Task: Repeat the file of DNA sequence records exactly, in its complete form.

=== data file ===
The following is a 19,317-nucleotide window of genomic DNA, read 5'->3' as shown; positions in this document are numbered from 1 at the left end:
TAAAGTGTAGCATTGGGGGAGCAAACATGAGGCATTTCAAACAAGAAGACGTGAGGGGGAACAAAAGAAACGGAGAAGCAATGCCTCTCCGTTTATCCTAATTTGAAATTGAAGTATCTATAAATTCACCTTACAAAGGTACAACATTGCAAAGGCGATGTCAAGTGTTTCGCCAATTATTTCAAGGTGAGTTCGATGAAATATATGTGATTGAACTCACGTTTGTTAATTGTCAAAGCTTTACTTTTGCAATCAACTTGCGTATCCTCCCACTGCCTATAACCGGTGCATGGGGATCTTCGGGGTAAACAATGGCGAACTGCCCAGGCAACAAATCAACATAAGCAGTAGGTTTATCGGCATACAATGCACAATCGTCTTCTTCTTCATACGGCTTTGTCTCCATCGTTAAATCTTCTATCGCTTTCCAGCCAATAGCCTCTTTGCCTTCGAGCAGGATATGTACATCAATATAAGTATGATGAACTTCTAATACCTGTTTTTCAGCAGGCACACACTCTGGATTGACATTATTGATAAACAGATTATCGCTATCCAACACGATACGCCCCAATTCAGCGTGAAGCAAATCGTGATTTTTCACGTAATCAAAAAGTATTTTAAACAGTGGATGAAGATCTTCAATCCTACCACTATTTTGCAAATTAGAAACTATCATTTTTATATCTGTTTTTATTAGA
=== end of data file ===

The following is a 19,317-nucleotide window of genomic DNA, read 5'->3' as shown; positions in this document are numbered from 1 at the left end:
TAAAGTGTAGCATTGGGGGAGCAAACATGAGGCATTTCAAACAAGAAGACGTGAGGGGGAACAAAAGAAACGGAGAAGCAATGCCTCTCCGTTTATCCTAATTTGAAATTGAAGTATCTATAAATTCACCTTACAAAGGTACAACATTGCAAAGGCGATGTCAAGTGTTTCGCCAATTATTTCAAGGTGAGTTCGATGAAATATATGTGATTGAACTCACGTTTGTTAATTGTCAAAGCTTTACTTTTGCAATCAACTTGCGTATCCTCCCACTGCCTATAACCGGTGCATGGGGATCTTCGGGGTAAACAATGGCGAACTGCCCAGGCAACAAATCAACATAAGCAGTAGGTTTATCGGCATACAATGCACAATCGTCTTCTTCTTCATACGGCTTTGTCTCCATCGTTAAATCTTCTATCGCTTTCCAGCCAATAGCCTCTTTGCCTTCGAGCAGGATATGTACATCAATATAAGTATGATGAACTTCTAATACCTGTTTTTCAGCAGGCACACACTCTGGATTGACATTATTGATAAACAGATTATCGCTATCCAACACGATACGCCCCAATTCAGCGTGAAGCAAATCGTGATTTTTCACGTAATCAAAAAGTATTTTAAACAGTGGATGAAGATCTTCAATCCTACCACTATTTTGCAAATTAGAAACTATCATTTTTATATCTGTTTTTATTAGA